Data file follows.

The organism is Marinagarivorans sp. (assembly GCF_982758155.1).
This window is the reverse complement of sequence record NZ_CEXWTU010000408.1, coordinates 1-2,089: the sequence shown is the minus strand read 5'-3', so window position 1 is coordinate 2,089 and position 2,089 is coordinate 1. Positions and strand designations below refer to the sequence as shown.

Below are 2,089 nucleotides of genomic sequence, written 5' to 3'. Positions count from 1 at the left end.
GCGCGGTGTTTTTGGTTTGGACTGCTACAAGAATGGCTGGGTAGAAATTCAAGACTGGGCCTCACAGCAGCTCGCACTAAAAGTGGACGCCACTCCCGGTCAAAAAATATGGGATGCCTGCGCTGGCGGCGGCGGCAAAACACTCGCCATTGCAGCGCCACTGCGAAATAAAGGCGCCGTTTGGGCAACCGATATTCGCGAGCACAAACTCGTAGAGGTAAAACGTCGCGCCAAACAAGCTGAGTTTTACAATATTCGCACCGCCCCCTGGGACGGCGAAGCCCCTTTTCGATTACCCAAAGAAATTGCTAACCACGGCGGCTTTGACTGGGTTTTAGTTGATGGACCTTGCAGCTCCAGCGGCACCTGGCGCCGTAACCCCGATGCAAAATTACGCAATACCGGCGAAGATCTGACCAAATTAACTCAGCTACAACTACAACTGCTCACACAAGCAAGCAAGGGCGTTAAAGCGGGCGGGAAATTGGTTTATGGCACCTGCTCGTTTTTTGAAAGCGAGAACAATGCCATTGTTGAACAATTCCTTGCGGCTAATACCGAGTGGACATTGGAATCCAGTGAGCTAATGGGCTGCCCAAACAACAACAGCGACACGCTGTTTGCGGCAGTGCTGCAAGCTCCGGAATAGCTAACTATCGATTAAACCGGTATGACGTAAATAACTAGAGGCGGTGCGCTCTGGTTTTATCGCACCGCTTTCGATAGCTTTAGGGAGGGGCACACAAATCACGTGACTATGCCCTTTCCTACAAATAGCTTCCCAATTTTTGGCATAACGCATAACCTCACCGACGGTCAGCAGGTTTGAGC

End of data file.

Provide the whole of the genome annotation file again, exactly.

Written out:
The organism is Marinagarivorans sp. (assembly GCF_982758155.1).
This window is the reverse complement of sequence record NZ_CEXWTU010000408.1, coordinates 1-2,089: the sequence shown is the minus strand read 5'-3', so window position 1 is coordinate 2,089 and position 2,089 is coordinate 1. Positions and strand designations below refer to the sequence as shown.

Below are 2,089 nucleotides of genomic sequence, written 5' to 3'. Positions count from 1 at the left end.
GCGCGGTGTTTTTGGTTTGGACTGCTACAAGAATGGCTGGGTAGAAATTCAAGACTGGGCCTCACAGCAGCTCGCACTAAAAGTGGACGCCACTCCCGGTCAAAAAATATGGGATGCCTGCGCTGGCGGCGGCGGCAAAACACTCGCCATTGCAGCGCCACTGCGAAATAAAGGCGCCGTTTGGGCAACCGATATTCGCGAGCACAAACTCGTAGAGGTAAAACGTCGCGCCAAACAAGCTGAGTTTTACAATATTCGCACCGCCCCCTGGGACGGCGAAGCCCCTTTTCGATTACCCAAAGAAATTGCTAACCACGGCGGCTTTGACTGGGTTTTAGTTGATGGACCTTGCAGCTCCAGCGGCACCTGGCGCCGTAACCCCGATGCAAAATTACGCAATACCGGCGAAGATCTGACCAAATTAACTCAGCTACAACTACAACTGCTCACACAAGCAAGCAAGGGCGTTAAAGCGGGCGGGAAATTGGTTTATGGCACCTGCTCGTTTTTTGAAAGCGAGAACAATGCCATTGTTGAACAATTCCTTGCGGCTAATACCGAGTGGACATTGGAATCCAGTGAGCTAATGGGCTGCCCAAACAACAACAGCGACACGCTGTTTGCGGCAGTGCTGCAAGCTCCGGAATAGCTAACTATCGATTAAACCGGTATGACGTAAATAACTAGAGGCGGTGCGCTCTGGTTTTATCGCACCGCTTTCGATAGCTTTAGGGAGGGGCACACAAATCACGTGACTATGCCCTTTCCTACAAATAGCTTCCCAATTTTTGGCATAACGCATAACCTCACCGACGGTCAGCAGGTTTGAGC